If we do not consider the theological controversies around the mystic Eckhart at all, but turn to the merely political purpose of mysticism, we realize that similar mystical endeavours in other countries and ethnic groups are not at all “adventitious.” Given the importance of religions as the means of establishing and maintaining the rule of priest-castes, the use of similar mystical teachings becomes apparent to us in comparable historical situations. In times of crisis in the Church, when the faithful push into extra-ecclesiastical paths, the aid of a mysticism that stands in ostensible opposition to Church teachings can reverse the movement of secession through the internalization and ecstatic exaggeration of religious forms of inner experience. Through its wide range of conceivable God-concepts, it offers the greatest possible appeal to the diversity of spiritual currents. Therefore, in the endeavour of all mysticism whose focus is the destruction of the will and the personality, it achieves in those paralysed of will by it an extensive controllability for the occult Yahweh-commands of the priest-castes. Since far-reaching political developments are first prepared religiously, it does not surprise us to find in India, China, Japan, and Persia at almost the same time a mysticism similar in every detail. In India, the ninth-century Master Sankara corresponds to the occidental Meister Eckhart. Extensive similarities to the Zen doctrine widespread in Japan, Taoism in China, and the Persian doctrine of Jalāl ad-Dīn Muhammad Rūmī allow conclusions about the political importance of mysticism. Rudolf Otto writes about the relationship of Master Sankara to Eckhart:
Both are equally not accidental phenomena in their time. … With some skill their basic doctrines could be put together and stylized in such a way that the formulas of the one appear only as a translation from Sanskrit into Latin or Middle German, and vice versa. And this is certainly not by chance.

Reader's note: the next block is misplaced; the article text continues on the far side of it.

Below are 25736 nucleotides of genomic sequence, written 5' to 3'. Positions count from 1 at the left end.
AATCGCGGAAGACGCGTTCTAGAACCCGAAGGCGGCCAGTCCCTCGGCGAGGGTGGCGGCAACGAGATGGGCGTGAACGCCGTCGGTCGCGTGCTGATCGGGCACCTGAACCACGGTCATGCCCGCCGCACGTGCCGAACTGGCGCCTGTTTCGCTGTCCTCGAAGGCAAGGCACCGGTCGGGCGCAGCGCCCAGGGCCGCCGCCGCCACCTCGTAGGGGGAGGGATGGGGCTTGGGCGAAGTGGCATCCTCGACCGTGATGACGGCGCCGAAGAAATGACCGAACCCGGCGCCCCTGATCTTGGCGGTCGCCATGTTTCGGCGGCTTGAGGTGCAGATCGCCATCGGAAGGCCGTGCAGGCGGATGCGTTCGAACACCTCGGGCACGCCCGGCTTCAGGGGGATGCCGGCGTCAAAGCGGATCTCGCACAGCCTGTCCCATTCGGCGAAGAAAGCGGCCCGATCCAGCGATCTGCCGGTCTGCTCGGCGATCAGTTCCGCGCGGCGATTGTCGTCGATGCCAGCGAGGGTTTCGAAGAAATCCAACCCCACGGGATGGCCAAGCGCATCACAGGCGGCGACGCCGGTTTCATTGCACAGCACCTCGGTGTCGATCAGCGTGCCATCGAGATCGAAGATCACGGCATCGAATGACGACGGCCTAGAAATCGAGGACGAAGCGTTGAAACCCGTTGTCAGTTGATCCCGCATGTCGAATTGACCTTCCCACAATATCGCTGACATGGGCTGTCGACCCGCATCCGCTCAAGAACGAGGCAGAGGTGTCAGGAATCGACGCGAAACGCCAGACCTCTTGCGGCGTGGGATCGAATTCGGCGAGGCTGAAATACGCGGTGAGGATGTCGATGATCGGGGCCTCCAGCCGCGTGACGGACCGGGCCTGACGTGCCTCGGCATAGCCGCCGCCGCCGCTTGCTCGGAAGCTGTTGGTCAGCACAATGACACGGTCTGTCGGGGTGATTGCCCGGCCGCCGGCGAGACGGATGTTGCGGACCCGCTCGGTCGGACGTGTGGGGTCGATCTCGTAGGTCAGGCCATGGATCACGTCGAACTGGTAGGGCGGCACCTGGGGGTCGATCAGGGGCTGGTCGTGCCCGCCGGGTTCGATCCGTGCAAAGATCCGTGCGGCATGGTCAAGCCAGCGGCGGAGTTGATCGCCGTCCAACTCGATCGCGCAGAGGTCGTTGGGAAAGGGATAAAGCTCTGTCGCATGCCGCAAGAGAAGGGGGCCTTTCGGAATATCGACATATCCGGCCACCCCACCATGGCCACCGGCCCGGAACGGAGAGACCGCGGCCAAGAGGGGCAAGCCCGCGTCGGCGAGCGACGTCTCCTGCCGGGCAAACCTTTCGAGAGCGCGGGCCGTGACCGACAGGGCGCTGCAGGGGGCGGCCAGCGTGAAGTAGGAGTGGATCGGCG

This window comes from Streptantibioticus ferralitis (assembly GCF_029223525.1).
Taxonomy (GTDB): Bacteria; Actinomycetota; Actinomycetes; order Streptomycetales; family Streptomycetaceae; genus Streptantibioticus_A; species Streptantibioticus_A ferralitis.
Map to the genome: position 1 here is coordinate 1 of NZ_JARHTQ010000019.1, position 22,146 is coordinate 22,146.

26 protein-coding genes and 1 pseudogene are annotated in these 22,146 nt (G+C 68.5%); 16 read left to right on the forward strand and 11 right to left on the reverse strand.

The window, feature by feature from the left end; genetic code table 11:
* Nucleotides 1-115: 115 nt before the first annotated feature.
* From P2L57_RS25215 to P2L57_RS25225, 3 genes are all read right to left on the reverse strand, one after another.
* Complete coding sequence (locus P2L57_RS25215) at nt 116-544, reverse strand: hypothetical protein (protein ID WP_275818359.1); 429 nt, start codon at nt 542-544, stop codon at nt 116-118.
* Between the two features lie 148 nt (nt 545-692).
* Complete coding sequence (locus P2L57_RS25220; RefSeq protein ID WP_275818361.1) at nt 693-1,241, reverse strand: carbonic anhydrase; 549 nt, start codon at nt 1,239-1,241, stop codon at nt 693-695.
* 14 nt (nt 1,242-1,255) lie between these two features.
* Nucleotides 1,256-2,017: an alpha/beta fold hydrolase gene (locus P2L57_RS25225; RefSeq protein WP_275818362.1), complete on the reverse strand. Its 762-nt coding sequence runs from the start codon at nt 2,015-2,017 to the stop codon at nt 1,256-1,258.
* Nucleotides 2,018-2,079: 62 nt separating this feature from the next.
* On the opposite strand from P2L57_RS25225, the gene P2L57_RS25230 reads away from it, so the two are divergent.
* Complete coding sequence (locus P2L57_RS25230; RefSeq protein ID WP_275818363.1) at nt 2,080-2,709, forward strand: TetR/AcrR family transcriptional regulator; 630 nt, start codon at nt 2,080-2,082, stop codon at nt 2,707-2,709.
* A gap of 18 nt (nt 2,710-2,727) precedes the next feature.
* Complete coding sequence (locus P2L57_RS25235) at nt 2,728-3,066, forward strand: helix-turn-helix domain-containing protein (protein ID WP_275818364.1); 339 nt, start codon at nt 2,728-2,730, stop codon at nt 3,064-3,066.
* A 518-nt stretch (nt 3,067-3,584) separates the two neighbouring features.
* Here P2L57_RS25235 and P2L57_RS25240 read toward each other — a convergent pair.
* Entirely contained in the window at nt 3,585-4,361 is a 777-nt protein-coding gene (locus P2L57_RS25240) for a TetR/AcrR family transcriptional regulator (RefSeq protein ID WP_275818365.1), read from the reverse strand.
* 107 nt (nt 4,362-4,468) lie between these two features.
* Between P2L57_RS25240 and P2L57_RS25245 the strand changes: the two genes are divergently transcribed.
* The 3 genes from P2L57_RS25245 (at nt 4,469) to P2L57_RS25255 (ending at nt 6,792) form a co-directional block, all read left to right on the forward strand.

Meister Eckhart’s world of representation is rooted in the occult world-picture of a time and reveals a strong dependence on the views of his two teachers Thomas Aquinas and Albert the Great, even if in individual points minor deviations can be noted because of Neoplatonic ideas. If this dependence on Thomas is so strong in his fragmentary Latin writings, that one can almost speak of sameness of thought, then in his German writings, which are intended more for the broad mass of the people, the influence of the Golden Chain (Catena Aurea), a collection of commentaries on the Gospels by Thomas, is unmistakable, and he does not even shy away from copying entire parts. In Eckhart’s predominantly inner-soul view, in contrast to the world of representation of Aquinas which was thought through to the last nuances and formed to the highest clarity of the concept, he remains largely unclear [compared] to Aquinas, [because] the most diverse interpretations of his theology are possible, which even do not exclude the reading in of anti-Christian Germanic ideas. Whilst Thomas on the basis of the Biblical text develops the foundations of “high politics,” Eckhart presents his philosophical thoughts with reference to corresponding Biblical passages. His often very free, indeed seemingly arbitrary interpretation of the Biblical passages allows him to modify what is allegorized by them even when using the usual occult symbolism. Even though Eckhart is aware of the “incarnation of Christ in time” as a historical-political process, the execution of the individual phases of this process does not become for him a recipe for high politics as it is for Thomas, but rather the illustrative background for God’s birth and rebirth that, in his view, takes place in the human soul.